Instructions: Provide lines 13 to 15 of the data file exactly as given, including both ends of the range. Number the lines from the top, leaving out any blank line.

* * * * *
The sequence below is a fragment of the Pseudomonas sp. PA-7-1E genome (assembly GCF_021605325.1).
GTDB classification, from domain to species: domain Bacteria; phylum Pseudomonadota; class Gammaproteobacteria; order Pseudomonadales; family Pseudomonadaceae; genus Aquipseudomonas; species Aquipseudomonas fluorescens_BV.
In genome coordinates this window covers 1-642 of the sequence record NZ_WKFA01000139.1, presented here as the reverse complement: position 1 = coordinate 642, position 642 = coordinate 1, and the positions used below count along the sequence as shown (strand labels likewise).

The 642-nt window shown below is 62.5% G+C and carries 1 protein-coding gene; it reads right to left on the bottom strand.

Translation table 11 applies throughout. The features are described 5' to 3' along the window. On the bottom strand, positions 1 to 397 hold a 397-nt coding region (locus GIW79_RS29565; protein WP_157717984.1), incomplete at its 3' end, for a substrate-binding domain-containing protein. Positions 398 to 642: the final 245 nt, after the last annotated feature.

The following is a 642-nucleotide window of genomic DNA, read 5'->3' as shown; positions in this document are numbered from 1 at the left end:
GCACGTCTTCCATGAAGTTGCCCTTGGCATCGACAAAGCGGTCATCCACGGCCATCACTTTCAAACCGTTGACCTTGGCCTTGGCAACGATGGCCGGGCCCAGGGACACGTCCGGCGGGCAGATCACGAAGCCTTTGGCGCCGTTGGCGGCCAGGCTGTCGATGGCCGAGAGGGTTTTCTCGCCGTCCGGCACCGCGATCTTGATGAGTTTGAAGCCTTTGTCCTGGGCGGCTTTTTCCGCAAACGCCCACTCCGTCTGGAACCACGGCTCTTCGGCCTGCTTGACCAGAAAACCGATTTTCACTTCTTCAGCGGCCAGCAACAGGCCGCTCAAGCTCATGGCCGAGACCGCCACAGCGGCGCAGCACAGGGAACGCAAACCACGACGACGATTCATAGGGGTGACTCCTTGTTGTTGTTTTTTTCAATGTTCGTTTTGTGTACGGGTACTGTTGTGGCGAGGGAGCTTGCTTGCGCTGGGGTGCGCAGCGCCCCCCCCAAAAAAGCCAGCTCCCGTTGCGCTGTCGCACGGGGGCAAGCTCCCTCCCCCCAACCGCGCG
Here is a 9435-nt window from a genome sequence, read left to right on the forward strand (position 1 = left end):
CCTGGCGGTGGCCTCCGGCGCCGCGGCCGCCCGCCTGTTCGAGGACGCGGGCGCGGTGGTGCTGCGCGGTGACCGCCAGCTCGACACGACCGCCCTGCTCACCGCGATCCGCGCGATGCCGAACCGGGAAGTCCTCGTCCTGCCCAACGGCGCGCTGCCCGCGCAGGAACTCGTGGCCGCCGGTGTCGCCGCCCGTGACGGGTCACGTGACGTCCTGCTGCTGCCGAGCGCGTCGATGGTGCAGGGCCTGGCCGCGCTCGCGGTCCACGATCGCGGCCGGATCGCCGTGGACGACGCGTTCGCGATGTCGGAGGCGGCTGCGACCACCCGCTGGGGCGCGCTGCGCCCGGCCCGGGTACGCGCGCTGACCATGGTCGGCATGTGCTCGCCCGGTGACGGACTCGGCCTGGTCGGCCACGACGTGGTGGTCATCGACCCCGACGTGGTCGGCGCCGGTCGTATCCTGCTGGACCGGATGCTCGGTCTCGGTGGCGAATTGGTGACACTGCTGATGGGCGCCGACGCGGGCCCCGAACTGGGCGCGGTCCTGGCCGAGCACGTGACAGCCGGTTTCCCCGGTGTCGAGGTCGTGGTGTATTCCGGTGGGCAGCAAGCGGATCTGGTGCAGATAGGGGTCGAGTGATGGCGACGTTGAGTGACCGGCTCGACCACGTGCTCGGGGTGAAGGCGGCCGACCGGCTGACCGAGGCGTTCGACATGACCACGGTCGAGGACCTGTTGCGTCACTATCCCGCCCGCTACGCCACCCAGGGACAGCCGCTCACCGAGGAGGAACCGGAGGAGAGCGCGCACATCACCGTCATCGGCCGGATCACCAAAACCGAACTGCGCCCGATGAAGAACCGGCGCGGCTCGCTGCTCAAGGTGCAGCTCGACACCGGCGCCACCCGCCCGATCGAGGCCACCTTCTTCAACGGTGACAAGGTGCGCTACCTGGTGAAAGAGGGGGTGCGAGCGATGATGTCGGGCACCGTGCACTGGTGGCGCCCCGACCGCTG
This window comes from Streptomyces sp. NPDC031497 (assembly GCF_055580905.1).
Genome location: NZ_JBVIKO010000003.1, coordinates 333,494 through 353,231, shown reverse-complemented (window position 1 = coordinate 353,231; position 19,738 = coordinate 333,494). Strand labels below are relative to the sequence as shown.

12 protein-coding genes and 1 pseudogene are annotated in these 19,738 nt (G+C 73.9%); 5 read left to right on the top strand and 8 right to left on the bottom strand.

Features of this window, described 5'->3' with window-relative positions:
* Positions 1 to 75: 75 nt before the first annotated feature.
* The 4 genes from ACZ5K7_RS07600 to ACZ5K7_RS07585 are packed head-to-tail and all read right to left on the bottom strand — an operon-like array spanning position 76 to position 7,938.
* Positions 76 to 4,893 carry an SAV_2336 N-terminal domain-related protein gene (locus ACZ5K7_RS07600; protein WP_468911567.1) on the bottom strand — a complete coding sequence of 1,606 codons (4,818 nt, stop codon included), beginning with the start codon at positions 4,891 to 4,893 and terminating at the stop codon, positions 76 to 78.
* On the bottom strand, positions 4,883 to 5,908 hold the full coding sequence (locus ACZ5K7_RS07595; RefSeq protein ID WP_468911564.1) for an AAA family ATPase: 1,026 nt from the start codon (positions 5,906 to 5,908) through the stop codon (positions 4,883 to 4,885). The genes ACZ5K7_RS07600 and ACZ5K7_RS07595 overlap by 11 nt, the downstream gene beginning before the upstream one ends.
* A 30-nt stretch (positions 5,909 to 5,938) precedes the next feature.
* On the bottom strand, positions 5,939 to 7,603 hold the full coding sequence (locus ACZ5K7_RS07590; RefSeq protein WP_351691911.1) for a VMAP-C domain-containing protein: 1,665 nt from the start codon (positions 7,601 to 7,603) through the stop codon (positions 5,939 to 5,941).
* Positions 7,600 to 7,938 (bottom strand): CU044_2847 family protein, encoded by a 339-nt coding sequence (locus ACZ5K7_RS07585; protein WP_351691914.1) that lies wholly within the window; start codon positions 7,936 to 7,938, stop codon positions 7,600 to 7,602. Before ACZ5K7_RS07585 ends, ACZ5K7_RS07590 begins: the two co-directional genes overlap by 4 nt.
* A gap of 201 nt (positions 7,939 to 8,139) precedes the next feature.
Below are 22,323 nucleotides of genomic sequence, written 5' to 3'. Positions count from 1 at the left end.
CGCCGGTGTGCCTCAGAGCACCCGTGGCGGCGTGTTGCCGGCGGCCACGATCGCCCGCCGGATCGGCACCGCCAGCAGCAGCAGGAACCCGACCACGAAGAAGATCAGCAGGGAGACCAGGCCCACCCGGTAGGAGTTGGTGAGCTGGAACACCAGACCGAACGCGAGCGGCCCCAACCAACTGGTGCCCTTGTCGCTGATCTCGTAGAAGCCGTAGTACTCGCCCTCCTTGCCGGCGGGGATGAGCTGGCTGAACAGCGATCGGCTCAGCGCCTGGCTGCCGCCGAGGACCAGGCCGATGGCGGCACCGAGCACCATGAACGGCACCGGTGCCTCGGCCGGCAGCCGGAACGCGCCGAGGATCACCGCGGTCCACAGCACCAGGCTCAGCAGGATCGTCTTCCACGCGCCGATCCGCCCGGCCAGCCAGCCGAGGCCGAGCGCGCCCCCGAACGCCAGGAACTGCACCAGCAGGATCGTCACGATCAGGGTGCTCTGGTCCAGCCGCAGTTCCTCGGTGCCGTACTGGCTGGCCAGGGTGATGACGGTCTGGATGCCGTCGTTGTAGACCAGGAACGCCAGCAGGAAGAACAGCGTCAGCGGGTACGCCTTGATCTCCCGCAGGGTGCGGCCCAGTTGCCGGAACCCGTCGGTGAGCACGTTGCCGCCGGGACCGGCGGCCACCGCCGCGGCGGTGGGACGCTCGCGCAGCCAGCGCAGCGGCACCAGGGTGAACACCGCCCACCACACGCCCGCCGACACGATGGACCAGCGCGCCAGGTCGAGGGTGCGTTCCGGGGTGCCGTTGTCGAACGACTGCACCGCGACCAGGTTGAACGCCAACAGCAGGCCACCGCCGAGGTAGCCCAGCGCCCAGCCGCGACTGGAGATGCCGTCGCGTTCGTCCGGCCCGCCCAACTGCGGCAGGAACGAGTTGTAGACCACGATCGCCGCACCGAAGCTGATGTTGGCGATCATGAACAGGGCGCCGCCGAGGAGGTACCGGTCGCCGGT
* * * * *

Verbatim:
Features of this window, described 5'->3' with window-relative positions:
* Positions 1 to 75: 75 nt before the first annotated feature.
* The 4 genes from ACZ5K7_RS07600 to ACZ5K7_RS07585 are packed head-to-tail and all read right to left on the bottom strand — an operon-like array spanning position 76 to position 7,938.